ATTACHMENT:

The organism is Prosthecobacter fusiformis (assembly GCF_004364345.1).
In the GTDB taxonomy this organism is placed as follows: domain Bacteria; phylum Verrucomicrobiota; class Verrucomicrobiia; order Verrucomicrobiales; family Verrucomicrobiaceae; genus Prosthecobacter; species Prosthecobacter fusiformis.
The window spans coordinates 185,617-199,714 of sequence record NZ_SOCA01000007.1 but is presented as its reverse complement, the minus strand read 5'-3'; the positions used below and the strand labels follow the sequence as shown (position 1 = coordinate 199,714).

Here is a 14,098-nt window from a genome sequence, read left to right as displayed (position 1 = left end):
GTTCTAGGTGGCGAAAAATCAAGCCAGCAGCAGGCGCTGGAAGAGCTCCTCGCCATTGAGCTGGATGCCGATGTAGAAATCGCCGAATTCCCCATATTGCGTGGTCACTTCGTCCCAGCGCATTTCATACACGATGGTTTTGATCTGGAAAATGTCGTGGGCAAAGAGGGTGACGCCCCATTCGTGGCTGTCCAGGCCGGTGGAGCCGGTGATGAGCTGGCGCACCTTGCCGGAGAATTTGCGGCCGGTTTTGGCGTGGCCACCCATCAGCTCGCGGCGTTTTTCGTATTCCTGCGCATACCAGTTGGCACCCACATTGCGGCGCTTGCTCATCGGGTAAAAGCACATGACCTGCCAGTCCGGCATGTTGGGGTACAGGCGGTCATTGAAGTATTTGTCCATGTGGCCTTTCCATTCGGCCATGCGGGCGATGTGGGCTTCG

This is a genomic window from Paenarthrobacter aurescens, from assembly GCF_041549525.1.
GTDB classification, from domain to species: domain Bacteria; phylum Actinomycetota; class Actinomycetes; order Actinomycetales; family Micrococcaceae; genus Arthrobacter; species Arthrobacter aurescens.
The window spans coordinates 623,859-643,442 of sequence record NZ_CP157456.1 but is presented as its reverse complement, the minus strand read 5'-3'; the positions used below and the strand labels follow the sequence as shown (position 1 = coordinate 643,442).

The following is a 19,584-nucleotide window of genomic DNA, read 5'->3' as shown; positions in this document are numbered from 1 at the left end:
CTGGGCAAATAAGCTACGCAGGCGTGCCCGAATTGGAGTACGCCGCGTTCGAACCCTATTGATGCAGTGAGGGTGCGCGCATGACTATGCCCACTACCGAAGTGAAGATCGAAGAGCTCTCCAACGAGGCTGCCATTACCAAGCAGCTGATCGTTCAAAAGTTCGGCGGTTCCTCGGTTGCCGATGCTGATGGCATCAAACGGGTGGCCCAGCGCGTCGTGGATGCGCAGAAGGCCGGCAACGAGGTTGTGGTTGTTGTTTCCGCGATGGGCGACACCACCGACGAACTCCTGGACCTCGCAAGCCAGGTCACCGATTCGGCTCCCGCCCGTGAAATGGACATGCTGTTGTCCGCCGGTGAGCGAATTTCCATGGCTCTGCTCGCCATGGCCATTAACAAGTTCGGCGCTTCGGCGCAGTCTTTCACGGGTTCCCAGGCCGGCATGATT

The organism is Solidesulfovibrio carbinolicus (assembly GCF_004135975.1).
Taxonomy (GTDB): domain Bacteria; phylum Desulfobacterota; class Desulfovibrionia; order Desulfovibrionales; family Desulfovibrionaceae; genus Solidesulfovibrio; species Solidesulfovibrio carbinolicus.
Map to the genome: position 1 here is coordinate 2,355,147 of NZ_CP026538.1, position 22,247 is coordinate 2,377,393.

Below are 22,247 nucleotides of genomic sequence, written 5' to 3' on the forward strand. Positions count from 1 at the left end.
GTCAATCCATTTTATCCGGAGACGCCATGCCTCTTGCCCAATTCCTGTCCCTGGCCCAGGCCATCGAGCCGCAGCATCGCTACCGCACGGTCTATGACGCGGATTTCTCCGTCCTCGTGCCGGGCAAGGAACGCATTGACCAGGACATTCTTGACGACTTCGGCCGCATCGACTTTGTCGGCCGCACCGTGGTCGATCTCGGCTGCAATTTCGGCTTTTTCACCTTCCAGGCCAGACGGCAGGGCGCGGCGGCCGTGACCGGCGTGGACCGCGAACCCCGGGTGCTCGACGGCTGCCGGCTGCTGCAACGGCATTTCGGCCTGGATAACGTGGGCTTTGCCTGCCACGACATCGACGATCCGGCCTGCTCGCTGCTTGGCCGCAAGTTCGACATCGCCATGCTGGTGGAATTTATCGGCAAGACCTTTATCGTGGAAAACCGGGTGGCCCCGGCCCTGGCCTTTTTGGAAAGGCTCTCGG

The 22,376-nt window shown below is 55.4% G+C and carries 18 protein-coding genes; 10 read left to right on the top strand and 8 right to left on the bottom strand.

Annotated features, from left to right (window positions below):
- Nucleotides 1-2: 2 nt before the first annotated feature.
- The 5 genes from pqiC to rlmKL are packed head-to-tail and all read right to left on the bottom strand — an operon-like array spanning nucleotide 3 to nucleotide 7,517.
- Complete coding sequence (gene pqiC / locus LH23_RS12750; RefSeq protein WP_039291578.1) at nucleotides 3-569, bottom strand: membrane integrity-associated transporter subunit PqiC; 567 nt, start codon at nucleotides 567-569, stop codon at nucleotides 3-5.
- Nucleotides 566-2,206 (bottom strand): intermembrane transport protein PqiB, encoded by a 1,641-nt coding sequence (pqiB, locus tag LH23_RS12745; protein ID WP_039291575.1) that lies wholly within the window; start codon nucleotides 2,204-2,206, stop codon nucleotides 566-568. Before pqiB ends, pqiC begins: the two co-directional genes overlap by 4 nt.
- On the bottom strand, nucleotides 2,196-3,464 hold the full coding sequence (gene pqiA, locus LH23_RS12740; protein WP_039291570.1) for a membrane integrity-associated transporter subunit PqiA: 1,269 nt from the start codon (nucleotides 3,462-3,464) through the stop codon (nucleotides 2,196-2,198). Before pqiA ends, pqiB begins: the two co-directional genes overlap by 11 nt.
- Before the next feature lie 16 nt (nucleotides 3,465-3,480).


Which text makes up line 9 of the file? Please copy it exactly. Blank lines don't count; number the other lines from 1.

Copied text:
The following is a 19,584-nucleotide window of genomic DNA, read 5'->3' as shown; positions in this document are numbered from 1 at the left end: